I also don't see how your reputation is damaged by increasing the guarantee length without increasing the reliability of the product. Taking your failure figure of one in ten over five years, that will happen whether they have a five year guarantee or not, so the annoyance factor will be the same. And the people who really do want it replaced under guarantee can do so, enhancing your reputation compared with the original guarantee period.

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Linux

Re: price

Warranty? Really?

I go by the reviews. If something doesn't get a lot of eggs and I'm not already familiar with it, then I don't buy it.

OCZ has crap reviews for quality. I don't want to have to use the warranty. If I'm using the warranty (extended or otherwise) then the entire purchase has already been a failure.

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DAK ...

Of interest only to a techie, but does anyone know why they've rotated the controller chip 45 degrees with respect to the others? It's not obviously making the most efficient use of PCB real estate (and neither does it look "cool", not that many people look inside the plastic case).

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Re: DAK ...

I'm no PCB desgner but it might be a efficiency issue: looking at the picture angling the chip might make the paths to/from the pins shorter, easier to spread out to the relevant peripheral chips and with less right-angles involved?

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Re: DAK ...

Sounds plausible, plus if the track lengths on parallel buses can be more equal then there is less chance of errors due to data skew.

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Re: DAK ...

"looking at the picture angling the chip might make the paths to/from the pins shorter, easier to spread out to the relevant peripheral chips and with less right-angles involved?"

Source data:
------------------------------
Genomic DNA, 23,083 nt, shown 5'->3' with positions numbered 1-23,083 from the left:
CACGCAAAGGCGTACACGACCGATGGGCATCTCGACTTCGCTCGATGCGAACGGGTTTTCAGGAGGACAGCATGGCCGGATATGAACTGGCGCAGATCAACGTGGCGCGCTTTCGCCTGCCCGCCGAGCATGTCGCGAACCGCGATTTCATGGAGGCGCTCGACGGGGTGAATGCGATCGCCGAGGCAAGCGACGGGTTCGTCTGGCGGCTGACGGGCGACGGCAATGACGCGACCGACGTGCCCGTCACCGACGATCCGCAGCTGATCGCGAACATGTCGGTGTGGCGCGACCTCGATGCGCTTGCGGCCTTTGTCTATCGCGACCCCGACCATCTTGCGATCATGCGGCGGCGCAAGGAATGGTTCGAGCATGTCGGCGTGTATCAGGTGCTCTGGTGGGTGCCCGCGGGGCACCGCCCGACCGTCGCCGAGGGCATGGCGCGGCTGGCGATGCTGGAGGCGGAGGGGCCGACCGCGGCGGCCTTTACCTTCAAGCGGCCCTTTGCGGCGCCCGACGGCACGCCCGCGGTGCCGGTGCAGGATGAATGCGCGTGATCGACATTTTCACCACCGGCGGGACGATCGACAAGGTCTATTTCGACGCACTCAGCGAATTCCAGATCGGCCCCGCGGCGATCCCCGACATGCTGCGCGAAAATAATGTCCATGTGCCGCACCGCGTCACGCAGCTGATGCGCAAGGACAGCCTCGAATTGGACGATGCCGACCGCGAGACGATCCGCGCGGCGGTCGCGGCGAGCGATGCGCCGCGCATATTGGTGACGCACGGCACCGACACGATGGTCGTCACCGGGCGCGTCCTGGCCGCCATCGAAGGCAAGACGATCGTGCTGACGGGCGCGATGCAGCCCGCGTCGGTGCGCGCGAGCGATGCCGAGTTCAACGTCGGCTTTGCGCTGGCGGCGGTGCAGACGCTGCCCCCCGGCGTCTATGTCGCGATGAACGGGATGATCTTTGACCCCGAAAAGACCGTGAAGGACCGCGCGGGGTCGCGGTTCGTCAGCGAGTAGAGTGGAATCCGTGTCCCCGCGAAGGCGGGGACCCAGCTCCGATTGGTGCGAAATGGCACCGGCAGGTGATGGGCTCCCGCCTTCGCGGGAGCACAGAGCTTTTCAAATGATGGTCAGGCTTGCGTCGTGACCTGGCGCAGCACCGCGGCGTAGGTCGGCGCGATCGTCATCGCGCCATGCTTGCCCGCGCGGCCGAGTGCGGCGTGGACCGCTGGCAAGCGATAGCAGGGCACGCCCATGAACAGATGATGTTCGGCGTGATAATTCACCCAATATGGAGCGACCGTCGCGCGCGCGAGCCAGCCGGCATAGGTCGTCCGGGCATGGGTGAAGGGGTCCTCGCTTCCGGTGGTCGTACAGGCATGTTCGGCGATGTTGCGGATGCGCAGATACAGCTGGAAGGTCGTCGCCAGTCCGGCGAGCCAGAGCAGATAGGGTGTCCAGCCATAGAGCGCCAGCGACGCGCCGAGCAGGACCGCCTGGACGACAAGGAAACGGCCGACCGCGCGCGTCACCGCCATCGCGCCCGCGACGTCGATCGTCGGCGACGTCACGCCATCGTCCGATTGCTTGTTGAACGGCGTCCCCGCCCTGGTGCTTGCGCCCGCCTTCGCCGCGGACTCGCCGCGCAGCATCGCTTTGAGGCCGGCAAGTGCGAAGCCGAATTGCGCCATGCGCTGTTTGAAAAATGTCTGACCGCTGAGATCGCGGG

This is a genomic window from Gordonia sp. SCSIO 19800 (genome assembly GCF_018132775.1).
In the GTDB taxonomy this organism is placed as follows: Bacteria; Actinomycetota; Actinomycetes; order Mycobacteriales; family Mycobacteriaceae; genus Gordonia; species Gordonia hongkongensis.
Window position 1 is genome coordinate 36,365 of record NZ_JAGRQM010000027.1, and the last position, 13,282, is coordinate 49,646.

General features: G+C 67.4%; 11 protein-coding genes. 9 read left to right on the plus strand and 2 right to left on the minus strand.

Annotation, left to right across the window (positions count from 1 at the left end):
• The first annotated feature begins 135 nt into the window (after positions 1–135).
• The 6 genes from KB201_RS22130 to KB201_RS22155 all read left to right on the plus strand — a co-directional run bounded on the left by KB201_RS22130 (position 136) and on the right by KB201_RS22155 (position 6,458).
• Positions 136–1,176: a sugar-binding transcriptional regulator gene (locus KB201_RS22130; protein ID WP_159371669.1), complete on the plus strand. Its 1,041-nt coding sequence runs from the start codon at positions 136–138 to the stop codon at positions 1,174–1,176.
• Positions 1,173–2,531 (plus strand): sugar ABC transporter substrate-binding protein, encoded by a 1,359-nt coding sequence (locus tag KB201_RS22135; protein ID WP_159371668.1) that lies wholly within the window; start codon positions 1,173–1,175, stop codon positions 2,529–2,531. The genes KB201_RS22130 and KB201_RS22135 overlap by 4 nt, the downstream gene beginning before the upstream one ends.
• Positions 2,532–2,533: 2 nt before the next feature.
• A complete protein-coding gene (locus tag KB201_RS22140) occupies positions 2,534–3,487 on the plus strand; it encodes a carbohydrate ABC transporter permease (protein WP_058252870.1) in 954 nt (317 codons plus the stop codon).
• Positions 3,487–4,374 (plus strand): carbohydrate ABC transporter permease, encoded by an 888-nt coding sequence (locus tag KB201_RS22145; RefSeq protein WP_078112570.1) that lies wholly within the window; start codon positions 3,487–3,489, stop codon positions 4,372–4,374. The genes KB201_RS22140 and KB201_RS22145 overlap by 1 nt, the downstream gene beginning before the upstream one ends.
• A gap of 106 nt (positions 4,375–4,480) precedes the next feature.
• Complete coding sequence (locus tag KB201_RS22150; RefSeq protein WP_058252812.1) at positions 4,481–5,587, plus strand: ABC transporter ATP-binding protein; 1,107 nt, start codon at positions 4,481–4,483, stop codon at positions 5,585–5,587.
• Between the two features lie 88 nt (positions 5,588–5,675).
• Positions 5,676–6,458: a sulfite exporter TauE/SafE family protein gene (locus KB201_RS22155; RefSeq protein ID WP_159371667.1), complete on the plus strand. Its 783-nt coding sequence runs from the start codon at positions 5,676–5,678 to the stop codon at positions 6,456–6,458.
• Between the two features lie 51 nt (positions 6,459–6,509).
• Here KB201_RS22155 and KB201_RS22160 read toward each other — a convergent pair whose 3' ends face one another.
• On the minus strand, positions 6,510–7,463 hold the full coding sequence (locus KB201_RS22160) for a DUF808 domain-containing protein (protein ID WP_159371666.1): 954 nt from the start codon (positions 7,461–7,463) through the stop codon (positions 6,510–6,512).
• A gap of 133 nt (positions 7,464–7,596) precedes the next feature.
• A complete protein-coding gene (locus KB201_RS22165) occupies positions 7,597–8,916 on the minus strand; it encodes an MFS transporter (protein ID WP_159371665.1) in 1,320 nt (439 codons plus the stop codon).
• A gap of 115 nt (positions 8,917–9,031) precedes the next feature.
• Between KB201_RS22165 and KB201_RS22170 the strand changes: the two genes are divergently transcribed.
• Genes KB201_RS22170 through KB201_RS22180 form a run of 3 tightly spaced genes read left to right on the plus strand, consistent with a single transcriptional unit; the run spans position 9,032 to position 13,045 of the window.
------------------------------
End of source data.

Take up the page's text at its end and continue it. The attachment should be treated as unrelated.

All possible - it may also make it easier to get length matching on the traces to the memory chips without burning a lot of PCB, it's not uncommon and can greatly reduce the total trace length for all the above reasons.

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@handle, I beg to differ.

In 5 years time, it will still be worthwhile upgrading a laptop with that 256GB SSD when I upgrade my desktop to a 1GB one.

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Anonymous Coward

They don't even make 1GB versions now and won't in the future either. What OS would you even use?

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Fair enough

Then you will be one of the few who can be bothered to jump through the hoops. I didn't say no-one would claim. Most people who have been seduced into buying by the perception of greater reliability from the longer guarantee will just let it go.

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NAND Type

Toggle or Asynchronous?

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Z80

Re: NAND Type

I think the article tells you exactly what type of NAND is used - let me just check.

Yes, yes it does.

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Re: NAND Type

RTFA, it says clearly that the flash is synchronous (ONFi 2.2 if you look the part number up)

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Re: NAND Type

It didn't when I posted the comment.

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re: price

Have you tried getting a samsung 830 recently? I had to wait 5 weeks for my 256gb ones.